Review

Stories: The Path of Destinies

The Journey Is What Matters
by Brian Shea on Apr 14, 2016 at 05:32 AM
Publisher: Spearhead Games
Developer: Spearhead Games
Release:
Rating: Teen
Reviewed on: PlayStation 4
Also on: PC

Prior to video games offering players the option to dictate how a story plays out through choices, books delivered that feeling with series like Choose Your Own Adventure. Stories: The Path of Destinies provides a similar experience, giving you narrative control at certain junction points, then allowing you to begin the story again if you make the wrong decisions. With solid top-down combat and exploration tying those decision points together, Stories delivers an interesting take on choice-driven storytelling, but the repetition of playing through the same stages and hearing the same story modified with your choices causes the experience to grow stale.

At the beginning of the story, protagonist Reynardo, an anthropomorphic fox with a heroic self-image, sets off to take on the empire and its army of ravens in the name of the rebellion. Reynardo comes into possession of a magical book that lets him restart his journey while retaining all accumulated knowledge and skills if he fails. Decisions you make over the course of Reynardo’s journey are impactful, doing more than just changing dialogue. One early decision point has you decide between rescuing an old friend or pursuing a super-weapon that might greatly help the rebellion, and based on that decision, you play through one of two different stages next. 

Each time you reach a fail-point, you learn about the consequences surrounding each choice. Thankfully, these failures aren’t devastating, as each playthrough lasts only five short stages and yields valuable information you can use on your next attempt.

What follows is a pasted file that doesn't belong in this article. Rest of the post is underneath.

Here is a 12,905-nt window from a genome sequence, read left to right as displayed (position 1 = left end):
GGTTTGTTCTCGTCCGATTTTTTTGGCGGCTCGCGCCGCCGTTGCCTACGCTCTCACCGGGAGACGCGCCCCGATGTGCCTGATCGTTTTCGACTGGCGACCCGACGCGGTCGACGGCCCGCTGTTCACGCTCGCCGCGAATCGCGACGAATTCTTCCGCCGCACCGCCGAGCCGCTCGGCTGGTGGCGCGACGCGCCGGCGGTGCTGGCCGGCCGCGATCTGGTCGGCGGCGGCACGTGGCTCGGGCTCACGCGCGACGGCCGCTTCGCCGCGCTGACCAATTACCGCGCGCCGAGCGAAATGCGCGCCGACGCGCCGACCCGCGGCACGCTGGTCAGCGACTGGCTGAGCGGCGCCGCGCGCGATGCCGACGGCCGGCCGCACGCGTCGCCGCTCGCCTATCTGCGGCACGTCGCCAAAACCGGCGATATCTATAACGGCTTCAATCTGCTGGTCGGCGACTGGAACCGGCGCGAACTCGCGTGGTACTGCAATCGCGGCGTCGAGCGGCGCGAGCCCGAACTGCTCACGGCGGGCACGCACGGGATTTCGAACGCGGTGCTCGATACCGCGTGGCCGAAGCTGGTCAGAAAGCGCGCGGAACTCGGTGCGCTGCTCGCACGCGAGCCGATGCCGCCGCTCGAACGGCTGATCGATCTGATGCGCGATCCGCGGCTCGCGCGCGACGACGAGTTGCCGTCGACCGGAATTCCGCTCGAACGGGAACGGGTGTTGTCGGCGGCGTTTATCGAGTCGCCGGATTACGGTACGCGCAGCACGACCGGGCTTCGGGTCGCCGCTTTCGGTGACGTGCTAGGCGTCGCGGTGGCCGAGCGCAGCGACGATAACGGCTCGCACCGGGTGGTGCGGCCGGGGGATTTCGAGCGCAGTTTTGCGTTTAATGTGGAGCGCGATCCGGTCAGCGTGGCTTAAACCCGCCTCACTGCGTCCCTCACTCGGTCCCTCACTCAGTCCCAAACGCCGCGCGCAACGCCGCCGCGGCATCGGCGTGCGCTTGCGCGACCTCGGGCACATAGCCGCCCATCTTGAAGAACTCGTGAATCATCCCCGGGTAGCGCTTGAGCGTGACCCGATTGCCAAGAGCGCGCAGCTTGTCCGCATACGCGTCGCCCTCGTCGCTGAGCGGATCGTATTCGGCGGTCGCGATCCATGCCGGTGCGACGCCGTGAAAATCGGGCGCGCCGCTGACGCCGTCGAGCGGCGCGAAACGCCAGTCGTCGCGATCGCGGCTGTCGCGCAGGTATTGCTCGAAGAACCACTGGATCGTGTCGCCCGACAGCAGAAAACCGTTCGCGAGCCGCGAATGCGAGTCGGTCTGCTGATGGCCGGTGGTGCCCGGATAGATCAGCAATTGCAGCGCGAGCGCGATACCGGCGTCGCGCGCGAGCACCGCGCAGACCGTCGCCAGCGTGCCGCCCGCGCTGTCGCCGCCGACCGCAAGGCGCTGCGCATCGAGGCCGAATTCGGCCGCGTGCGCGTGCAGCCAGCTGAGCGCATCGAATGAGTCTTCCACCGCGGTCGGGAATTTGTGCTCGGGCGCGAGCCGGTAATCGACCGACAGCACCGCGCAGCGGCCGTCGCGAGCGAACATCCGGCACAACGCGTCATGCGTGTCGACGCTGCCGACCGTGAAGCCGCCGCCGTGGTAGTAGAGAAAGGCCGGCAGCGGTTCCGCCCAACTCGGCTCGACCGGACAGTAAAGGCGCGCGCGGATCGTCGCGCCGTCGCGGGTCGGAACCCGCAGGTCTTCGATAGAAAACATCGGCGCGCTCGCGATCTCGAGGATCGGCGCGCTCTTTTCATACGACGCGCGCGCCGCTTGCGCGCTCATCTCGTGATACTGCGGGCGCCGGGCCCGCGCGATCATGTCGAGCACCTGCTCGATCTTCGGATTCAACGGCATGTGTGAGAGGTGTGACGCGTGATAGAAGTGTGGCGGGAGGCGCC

Stories: The Path of Destinies presents these lessons through four truths that you uncover over the course of multiple playthroughs. Though you learn other things (like certain character tendencies), the four big truths are the only constants that hold true regardless of your other decisions. Rather than making the right choices for you next time, these truths serve as illuminating guides for subsequent playthroughs as you work toward making all the “correct” decisions to achieve the best ending. I always enjoyed playing through the story, exploring different parts of the decision tree in hopes of learning a big piece of information so I could get closer to the good ending next time. Though uncovering these truths add some variety by offering new options at particular decision points, the repetition in both the enemies and the story itself set in after a few playthroughs.

The changing narrative is the main attraction, but top-down action of Stories: The Path of Destinies is also enjoyable, along with rewarding (but minimal) exploration. Reynardo’s combo-based swordplay is fluid as he jumps from enemy to enemy, slashing, countering, and grabbing his way through the waves. I loved striking down an enemy, then using the awesome dash ability to quickly seek out another target to wail on. The combat mechanics do little to set themselves apart from similar counter-based systems, but the solid mechanics made it so I always looked forward to slicing through multiple enemies at a time.